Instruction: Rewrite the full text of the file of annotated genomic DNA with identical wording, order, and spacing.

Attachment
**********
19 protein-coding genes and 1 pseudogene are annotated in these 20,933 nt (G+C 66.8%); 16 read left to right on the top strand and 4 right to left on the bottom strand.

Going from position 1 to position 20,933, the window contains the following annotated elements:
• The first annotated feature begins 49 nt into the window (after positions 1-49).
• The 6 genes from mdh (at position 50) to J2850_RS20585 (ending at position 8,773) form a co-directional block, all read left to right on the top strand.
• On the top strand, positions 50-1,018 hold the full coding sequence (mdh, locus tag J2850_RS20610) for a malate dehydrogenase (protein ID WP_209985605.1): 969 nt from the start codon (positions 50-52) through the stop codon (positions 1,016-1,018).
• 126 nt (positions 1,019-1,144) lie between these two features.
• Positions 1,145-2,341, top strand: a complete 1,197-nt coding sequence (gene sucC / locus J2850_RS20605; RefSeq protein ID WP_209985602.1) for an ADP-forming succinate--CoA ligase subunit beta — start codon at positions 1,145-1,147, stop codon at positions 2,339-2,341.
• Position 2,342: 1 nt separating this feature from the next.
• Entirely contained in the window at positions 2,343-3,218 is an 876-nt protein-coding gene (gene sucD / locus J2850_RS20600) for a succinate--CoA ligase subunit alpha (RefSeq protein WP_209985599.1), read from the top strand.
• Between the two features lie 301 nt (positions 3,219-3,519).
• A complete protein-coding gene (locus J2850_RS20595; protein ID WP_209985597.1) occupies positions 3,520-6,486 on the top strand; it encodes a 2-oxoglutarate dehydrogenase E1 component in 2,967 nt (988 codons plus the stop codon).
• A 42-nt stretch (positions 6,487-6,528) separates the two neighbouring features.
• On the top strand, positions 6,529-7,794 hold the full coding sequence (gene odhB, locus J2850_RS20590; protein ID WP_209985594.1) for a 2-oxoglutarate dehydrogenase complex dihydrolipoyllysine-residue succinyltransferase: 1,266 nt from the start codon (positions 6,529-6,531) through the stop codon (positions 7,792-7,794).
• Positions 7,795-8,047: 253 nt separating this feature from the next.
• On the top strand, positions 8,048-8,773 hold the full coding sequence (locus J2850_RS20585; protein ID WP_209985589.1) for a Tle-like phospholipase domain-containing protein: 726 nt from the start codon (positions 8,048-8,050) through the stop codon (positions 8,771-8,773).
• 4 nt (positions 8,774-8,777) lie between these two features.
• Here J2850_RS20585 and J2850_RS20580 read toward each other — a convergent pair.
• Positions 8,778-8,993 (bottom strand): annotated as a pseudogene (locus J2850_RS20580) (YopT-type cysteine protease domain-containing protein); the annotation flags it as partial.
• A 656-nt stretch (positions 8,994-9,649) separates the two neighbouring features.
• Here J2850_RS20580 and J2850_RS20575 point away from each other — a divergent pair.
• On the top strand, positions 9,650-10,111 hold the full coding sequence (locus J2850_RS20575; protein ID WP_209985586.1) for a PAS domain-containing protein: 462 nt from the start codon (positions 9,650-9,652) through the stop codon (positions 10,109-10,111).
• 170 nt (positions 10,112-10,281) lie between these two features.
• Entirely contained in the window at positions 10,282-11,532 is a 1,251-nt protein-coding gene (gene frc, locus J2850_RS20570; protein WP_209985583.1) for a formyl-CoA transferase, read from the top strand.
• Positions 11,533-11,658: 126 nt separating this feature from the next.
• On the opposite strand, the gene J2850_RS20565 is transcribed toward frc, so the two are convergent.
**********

19 protein-coding genes and 1 pseudogene are annotated in these 20,933 nt (G+C 66.8%); 16 read left to right on the top strand and 4 right to left on the bottom strand.

Going from position 1 to position 20,933, the window contains the following annotated elements:
• The first annotated feature begins 49 nt into the window (after positions 1-49).
• The 6 genes from mdh (at position 50) to J2850_RS20585 (ending at position 8,773) form a co-directional block, all read left to right on the top strand.
• On the top strand, positions 50-1,018 hold the full coding sequence (mdh, locus tag J2850_RS20610) for a malate dehydrogenase (protein ID WP_209985605.1): 969 nt from the start codon (positions 50-52) through the stop codon (positions 1,016-1,018).
• 126 nt (positions 1,019-1,144) lie between these two features.
• Positions 1,145-2,341, top strand: a complete 1,197-nt coding sequence (gene sucC / locus J2850_RS20605; RefSeq protein ID WP_209985602.1) for an ADP-forming succinate--CoA ligase subunit beta — start codon at positions 1,145-1,147, stop codon at positions 2,339-2,341.
• Position 2,342: 1 nt separating this feature from the next.
• Entirely contained in the window at positions 2,343-3,218 is an 876-nt protein-coding gene (gene sucD / locus J2850_RS20600) for a succinate--CoA ligase subunit alpha (RefSeq protein WP_209985599.1), read from the top strand.
• Between the two features lie 301 nt (positions 3,219-3,519).
• A complete protein-coding gene (locus J2850_RS20595; protein ID WP_209985597.1) occupies positions 3,520-6,486 on the top strand; it encodes a 2-oxoglutarate dehydrogenase E1 component in 2,967 nt (988 codons plus the stop codon).
• A 42-nt stretch (positions 6,487-6,528) separates the two neighbouring features.
• On the top strand, positions 6,529-7,794 hold the full coding sequence (gene odhB, locus J2850_RS20590; protein ID WP_209985594.1) for a 2-oxoglutarate dehydrogenase complex dihydrolipoyllysine-residue succinyltransferase: 1,266 nt from the start codon (positions 6,529-6,531) through the stop codon (positions 7,792-7,794).
• Positions 7,795-8,047: 253 nt separating this feature from the next.
• On the top strand, positions 8,048-8,773 hold the full coding sequence (locus J2850_RS20585; protein ID WP_209985589.1) for a Tle-like phospholipase domain-containing protein: 726 nt from the start codon (positions 8,048-8,050) through the stop codon (positions 8,771-8,773).
• 4 nt (positions 8,774-8,777) lie between these two features.
• Here J2850_RS20585 and J2850_RS20580 read toward each other — a convergent pair.
• Positions 8,778-8,993 (bottom strand): annotated as a pseudogene (locus J2850_RS20580) (YopT-type cysteine protease domain-containing protein); the annotation flags it as partial.
• A 656-nt stretch (positions 8,994-9,649) separates the two neighbouring features.
• Here J2850_RS20580 and J2850_RS20575 point away from each other — a divergent pair.
• On the top strand, positions 9,650-10,111 hold the full coding sequence (locus J2850_RS20575; protein ID WP_209985586.1) for a PAS domain-containing protein: 462 nt from the start codon (positions 9,650-9,652) through the stop codon (positions 10,109-10,111).
• 170 nt (positions 10,112-10,281) lie between these two features.
• Entirely contained in the window at positions 10,282-11,532 is a 1,251-nt protein-coding gene (gene frc, locus J2850_RS20570; protein WP_209985583.1) for a formyl-CoA transferase, read from the top strand.
• Positions 11,533-11,658: 126 nt separating this feature from the next.
• On the opposite strand, the gene J2850_RS20565 is transcribed toward frc, so the two are convergent.